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American Fantasies: Arnold Schoenberg and American Music
Arnold Schoenberg (1874-1951) Phantasy for Violin with Piano accompaniment, Op.47 (1949) [9:51]
John Cage (1912-1992) Six Melodies for Violin and Keyboard (1950) [12:20]
Gunther Schuller (b.1925) Recitative and Rondo (1954) [14:59]
Donald Harris (b.1931) Fantasy for Violin and Piano (1955) [8:18]
Leon Kirchner (b. 1919) For Solo Violin (World Premiere Recording) (1985) [9:20] Duo No.2 for Violin and Piano (2001) [15:56]
Jean Coulthard (1908-2000) Day-Dream (World Premiere Recording) (1970) [1:33]
Hasse Borup (violin); Mary Kathleen Ernst (piano)
rec. 20 December 2006 and 3-9 January 2007, National Slovenian Radio in Ljubljana. DDD
CENTAUR CRC 2918 [72:19]

Experience Classicsonline


I am perhaps not the best person to review this CD. I can still remember my late father pontificating on what he regarded as chamber music and how it was ‘long haired’. We were listening to a programme on Radio Three and I recall a piece (composer unknown) for clarinet and piano. It was ‘nobutt’ clicks and squeaks and rattle of mechanism. The programme announcer suggested that the performers could play the piece in any order at any speed and with any dynamics. It was dire. Now my father, alas, judged all chamber music as being like that – and his especial approbation was reserved for Arnold Schoenberg. I do not know why. It was just one of those irrational hates. Although I am a little more ‘catholic’ in my tastes than my late father I still have some sympathy with the view that some of Arnold’s music leaves a lot to be desired. I am not convinced how much the art of music can be controlled by sums. Yet two things have mellowed my view over the years – firstly, it was the discovery of the early Schoenberg – the Pelleas and Melisande and Verklarte Nacht. These are great works in a largely romantic style and can be seen as lying in a trajectory of Wagner and Brahms. And secondly, over the years I have learnt to understand that serialism can be applied more or less strictly. The Berg Violin Concerto, for example is far removed from the Webern Five Pieces for orchestra. Humphrey Searle and Richard Stoker use the medium with lyrical creativity.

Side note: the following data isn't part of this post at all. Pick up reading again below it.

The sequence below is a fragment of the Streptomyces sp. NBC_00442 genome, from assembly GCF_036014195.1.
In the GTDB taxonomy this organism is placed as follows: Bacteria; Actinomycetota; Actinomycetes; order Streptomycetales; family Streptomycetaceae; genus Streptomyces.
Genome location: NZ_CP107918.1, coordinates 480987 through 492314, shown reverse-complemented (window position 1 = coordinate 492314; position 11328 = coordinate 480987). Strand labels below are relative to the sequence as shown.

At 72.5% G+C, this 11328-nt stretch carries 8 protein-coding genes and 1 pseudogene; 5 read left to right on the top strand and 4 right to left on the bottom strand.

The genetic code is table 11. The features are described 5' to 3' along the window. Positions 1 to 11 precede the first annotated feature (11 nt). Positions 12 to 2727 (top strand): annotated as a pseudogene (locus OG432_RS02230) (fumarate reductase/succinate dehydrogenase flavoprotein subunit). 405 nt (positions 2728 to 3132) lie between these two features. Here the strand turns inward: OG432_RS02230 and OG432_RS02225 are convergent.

I guess that the ‘average’ listener does not usually associate Schoenberg with American music, as such. It is assumed that he is fundamentally a Viennese composer who did his ‘best’ work in that city. It is well known that he emigrated to America in 1933 and subsequently lived in Los Angles for over 20 years. However, it is not ‘household knowledge’ that some of his greatest works were composed during the American years – the Violin Concerto, the Fourth String Quartet and the Piano Concerto.

Dr. Christian Meyer writes that Schoenberg’s teaching methods changed when he arrived in the ‘States’: he found the general standard of musical knowledge of his new students left a lot to be desired. So in order to remedy this deficiency he focused on the so-called classics of Bach, Beethoven … and Brahms. This, he hoped, would give his pupils a solid foundation in music. Apparently he rarely taught the ‘twelve tone method’ to his pupils – even those who were deemed to be ‘advanced’. Finally Dr. Meyer suggests that perhaps Schoenberg’s reluctance to teach the ‘twelve tone method’ resulted from a realisation that "it now appeared to be but one of several ways of dealing with the breakdown of tonality". Previously, Schoenberg had imagined that his system was the only logical way forward.

The Phantasy for Violin and Piano Op.47 is one of the composer’s last works and to my ear pretty much hard work. It does not merit the approbation of my late father’s "grinding and scraping" but it is certainly not an easy work to love. It seems disjointed and unnecessarily fragmented. Yet there are many lyrical moments and certainly some nods in the direction of classical and baroque models. There is a strange beauty about it that would perhaps make it a good starting point for listeners who wish to explore some of Schoenberg’s terser statements.

Interestingly the sleeve-notes argue that it is a good "starting point for a chronological exploration of Schoenberg’s influence on American music". It is certainly interesting to see how some of his followers’ pieces seem to excel that of the master. But that is perhaps the mark of a great teacher!

Let us dive straight into this CD. The John Cage is a minor revelation. He is a composer to whom I rarely listen. Yet these Six Melodies written in 1950 have a haunting beauty about them that seems to typify the American scene. It is as much an evocation of the United States as Aaron Copland’s Appalachian Spring. There is a complexity about this music that seems to rise out of its innate simplicity: it is music that is at one and the same time easy to come to terms with yet requires repeated hearings. Truly enigmatic, but also quite beautiful. I amazed myself!